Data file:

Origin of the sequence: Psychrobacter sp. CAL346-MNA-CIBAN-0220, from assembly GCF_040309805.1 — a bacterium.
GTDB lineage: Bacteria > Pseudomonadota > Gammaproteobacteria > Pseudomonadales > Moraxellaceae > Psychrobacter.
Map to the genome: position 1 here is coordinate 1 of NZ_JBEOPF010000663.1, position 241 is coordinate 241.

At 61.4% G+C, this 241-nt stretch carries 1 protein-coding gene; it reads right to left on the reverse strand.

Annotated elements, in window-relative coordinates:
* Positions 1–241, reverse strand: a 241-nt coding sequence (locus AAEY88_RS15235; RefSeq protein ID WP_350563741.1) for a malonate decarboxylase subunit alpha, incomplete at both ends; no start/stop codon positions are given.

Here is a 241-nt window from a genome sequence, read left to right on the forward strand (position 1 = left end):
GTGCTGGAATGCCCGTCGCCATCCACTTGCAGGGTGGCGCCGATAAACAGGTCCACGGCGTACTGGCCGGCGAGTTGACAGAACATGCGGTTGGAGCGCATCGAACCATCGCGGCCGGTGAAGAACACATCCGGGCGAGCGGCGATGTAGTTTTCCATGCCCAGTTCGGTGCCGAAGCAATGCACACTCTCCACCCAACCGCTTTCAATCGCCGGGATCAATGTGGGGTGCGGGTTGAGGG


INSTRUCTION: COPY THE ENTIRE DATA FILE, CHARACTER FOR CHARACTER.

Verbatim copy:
Origin of the sequence: Psychrobacter sp. CAL346-MNA-CIBAN-0220, from assembly GCF_040309805.1 — a bacterium.
GTDB lineage: Bacteria > Pseudomonadota > Gammaproteobacteria > Pseudomonadales > Moraxellaceae > Psychrobacter.
Map to the genome: position 1 here is coordinate 1 of NZ_JBEOPF010000663.1, position 241 is coordinate 241.

At 61.4% G+C, this 241-nt stretch carries 1 protein-coding gene; it reads right to left on the reverse strand.

Annotated elements, in window-relative coordinates:
* Positions 1–241, reverse strand: a 241-nt coding sequence (locus AAEY88_RS15235; RefSeq protein ID WP_350563741.1) for a malonate decarboxylase subunit alpha, incomplete at both ends; no start/stop codon positions are given.

Here is a 241-nt window from a genome sequence, read left to right on the forward strand (position 1 = left end):
GTGCTGGAATGCCCGTCGCCATCCACTTGCAGGGTGGCGCCGATAAACAGGTCCACGGCGTACTGGCCGGCGAGTTGACAGAACATGCGGTTGGAGCGCATCGAACCATCGCGGCCGGTGAAGAACACATCCGGGCGAGCGGCGATGTAGTTTTCCATGCCCAGTTCGGTGCCGAAGCAATGCACACTCTCCACCCAACCGCTTTCAATCGCCGGGATCAATGTGGGGTGCGGGTTGAGGG